How to extend F# discriminated unions for use from C#

Some time ago, I wrote about calling C# byref methods from F#. This time, I wanted to do things in reverse – the motivation being to provide a neat way of working with F# discriminated unions from C#.

Now, some support comes for free when you define a discriminated union in F#. For example, given this union type:

type Vehicle
| Car of int // number of doors
| Lorry of double // weight in tonnes

then from C#, you could query the union case in turn like this:

if (vehicle.IsCar)
{
    var doors = ((Vehicle.Car)vehicle).Item;
    driveCar( doors );
}
else if (vehicle.IsLorry)
{
    var weight = ((Vehicle.Lorry)vehicle).Item;
    driveLorry( weight );
}

However, although the provided “Is” methods are neat, the cast and the requirement to call “.Item” are rather ugly. What you really want is the ability to get the value of the union case without casting. That’s achievable if you add these methods to the original union definition by hand:

using System.Runtime.InteropServices // for [<Out>]
type Vehicle
| Car of int // number of doors
| Lorry of double // weight in tonnes
with
    member this.TryGetCar( [<Out>] result : int byref ) =
        match this with
        | Car doors ->
            result <- doors
            true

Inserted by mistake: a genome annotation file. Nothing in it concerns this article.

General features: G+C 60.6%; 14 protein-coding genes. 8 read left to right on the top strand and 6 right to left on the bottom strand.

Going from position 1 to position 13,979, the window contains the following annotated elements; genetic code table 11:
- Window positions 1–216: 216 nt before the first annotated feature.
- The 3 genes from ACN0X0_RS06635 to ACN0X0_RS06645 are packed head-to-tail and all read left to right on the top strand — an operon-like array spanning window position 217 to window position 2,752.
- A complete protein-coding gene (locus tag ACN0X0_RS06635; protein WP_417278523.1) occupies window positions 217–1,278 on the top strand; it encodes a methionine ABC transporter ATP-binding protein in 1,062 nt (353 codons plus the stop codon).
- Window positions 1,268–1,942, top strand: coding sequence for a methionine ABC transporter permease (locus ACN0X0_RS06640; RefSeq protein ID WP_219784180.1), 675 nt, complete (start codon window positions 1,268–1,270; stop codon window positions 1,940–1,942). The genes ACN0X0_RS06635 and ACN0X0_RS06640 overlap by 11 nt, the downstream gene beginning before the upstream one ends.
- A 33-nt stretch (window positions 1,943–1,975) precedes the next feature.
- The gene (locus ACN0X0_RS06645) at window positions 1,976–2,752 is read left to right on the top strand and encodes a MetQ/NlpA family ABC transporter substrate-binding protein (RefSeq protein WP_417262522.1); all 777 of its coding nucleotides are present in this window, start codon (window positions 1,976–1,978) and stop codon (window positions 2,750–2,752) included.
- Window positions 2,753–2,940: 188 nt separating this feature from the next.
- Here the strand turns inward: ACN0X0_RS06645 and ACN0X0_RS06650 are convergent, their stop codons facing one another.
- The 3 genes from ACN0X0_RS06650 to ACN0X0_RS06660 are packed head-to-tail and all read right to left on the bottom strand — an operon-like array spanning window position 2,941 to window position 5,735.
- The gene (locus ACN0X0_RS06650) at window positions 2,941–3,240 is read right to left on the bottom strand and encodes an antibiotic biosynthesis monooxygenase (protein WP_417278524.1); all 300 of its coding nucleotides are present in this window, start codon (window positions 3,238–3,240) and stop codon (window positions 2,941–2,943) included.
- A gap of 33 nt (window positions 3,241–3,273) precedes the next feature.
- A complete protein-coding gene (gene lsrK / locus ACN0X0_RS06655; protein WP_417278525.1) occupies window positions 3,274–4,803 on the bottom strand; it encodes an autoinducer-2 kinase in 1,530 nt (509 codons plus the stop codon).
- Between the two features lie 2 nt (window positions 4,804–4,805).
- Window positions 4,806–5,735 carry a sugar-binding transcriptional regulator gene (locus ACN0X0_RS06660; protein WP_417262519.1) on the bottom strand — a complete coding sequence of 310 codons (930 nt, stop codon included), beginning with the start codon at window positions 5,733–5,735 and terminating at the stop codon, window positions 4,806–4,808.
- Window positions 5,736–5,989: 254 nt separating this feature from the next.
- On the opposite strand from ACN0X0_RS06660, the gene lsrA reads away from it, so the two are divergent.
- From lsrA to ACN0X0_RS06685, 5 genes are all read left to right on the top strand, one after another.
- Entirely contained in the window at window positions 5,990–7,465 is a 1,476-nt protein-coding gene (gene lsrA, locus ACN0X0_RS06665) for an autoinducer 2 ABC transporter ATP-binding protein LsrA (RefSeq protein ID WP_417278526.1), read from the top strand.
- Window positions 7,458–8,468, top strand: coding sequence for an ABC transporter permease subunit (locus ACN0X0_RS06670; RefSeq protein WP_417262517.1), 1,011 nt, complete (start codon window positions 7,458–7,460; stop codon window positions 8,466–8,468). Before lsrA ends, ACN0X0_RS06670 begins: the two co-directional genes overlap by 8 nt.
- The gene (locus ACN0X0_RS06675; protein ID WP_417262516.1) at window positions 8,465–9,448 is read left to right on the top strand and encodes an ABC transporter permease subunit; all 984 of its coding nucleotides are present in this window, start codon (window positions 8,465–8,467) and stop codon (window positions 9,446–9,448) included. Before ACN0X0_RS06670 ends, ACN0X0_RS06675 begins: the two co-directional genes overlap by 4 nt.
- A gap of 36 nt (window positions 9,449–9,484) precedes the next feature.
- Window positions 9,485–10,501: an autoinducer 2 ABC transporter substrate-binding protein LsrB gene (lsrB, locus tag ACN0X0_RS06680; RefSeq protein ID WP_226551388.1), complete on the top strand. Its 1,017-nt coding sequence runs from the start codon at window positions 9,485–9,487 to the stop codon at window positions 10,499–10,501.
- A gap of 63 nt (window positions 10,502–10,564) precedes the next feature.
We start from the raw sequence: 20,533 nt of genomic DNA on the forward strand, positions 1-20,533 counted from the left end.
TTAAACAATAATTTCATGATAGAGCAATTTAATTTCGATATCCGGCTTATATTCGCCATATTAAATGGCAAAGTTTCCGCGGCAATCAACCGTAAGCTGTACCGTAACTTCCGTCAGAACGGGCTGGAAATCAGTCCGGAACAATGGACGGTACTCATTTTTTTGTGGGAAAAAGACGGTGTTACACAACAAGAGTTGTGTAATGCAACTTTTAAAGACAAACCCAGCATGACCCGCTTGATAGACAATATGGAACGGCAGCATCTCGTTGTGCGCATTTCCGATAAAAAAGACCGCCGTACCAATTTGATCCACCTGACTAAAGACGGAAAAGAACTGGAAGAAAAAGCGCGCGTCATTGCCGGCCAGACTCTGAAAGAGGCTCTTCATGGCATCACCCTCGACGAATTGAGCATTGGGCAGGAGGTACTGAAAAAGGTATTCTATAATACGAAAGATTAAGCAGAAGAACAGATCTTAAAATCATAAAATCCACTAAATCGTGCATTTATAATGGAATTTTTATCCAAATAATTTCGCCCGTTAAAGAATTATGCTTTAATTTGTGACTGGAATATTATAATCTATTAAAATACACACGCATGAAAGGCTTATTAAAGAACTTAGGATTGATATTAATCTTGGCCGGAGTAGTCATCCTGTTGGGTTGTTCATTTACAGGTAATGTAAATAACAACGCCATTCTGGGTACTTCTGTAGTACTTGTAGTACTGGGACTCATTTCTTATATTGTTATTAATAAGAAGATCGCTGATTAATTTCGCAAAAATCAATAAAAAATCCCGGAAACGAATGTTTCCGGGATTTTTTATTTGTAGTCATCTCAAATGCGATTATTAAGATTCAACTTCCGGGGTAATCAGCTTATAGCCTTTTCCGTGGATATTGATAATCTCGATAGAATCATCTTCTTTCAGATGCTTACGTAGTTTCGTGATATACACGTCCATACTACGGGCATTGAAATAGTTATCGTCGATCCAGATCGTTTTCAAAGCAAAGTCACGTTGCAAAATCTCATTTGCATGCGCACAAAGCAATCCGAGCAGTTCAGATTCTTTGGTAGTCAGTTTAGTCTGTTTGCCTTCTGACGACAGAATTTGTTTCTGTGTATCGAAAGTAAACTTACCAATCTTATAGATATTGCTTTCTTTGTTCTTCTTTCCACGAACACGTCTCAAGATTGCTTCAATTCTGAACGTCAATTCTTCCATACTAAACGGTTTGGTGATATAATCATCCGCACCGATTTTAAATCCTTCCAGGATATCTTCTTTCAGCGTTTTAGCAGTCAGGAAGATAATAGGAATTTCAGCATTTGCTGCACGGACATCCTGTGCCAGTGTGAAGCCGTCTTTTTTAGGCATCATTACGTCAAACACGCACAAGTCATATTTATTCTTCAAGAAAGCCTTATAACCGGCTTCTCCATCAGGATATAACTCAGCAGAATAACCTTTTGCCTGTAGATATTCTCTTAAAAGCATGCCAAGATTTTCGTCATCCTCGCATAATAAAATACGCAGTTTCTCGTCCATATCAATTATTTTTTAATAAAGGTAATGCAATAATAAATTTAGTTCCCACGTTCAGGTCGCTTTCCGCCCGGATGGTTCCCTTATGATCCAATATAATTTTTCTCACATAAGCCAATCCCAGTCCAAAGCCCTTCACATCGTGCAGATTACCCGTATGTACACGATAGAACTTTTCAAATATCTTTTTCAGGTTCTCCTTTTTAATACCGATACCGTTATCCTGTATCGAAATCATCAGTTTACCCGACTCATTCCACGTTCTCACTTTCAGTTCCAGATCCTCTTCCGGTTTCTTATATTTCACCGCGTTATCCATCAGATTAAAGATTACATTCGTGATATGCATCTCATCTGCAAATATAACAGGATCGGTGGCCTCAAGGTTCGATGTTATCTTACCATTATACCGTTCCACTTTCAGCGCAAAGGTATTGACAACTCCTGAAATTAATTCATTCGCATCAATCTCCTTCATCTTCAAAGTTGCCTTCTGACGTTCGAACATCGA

| _ -> false
    member this.TryGetLorry( [<Out>] result : double byref ) =
        match this with
        | Lorry weight ->
            result <- weight
            true
        | _ -> false

Now the experience is much better from C#:

int doors;
double weight;
if ( vehicle.TryGetCar( out doors ) )
{
    driveCar( doors );
}
else if ( vehicle.TryGetLorry( out weight ) )
{
    driveLorry( weight );
}

and the new methods are usable from F# as well, although you’d probably prefer to use match:

// Use TryGet approach - returns bool, int
let isCar, doors = vehicle.TryGetCar()

// Use match approach - more natural for F#
match vehicle with
| Car doors -> driveCar(doors)
| Lorry weight -> driveLorry(weight)

Leave a comment

Filed under F#, Programming

Leave a Reply

Fill in your details below or click an icon to log in:

WordPress.com Logo

You are commenting using your WordPress.com account. Log Out / Change )

Twitter picture

You are commenting using your Twitter account. Log Out / Change )

Facebook photo

You are commenting using your Facebook account. Log Out / Change )

Google+ photo

You are commenting using your Google+ account. Log Out / Change )

Connecting to %s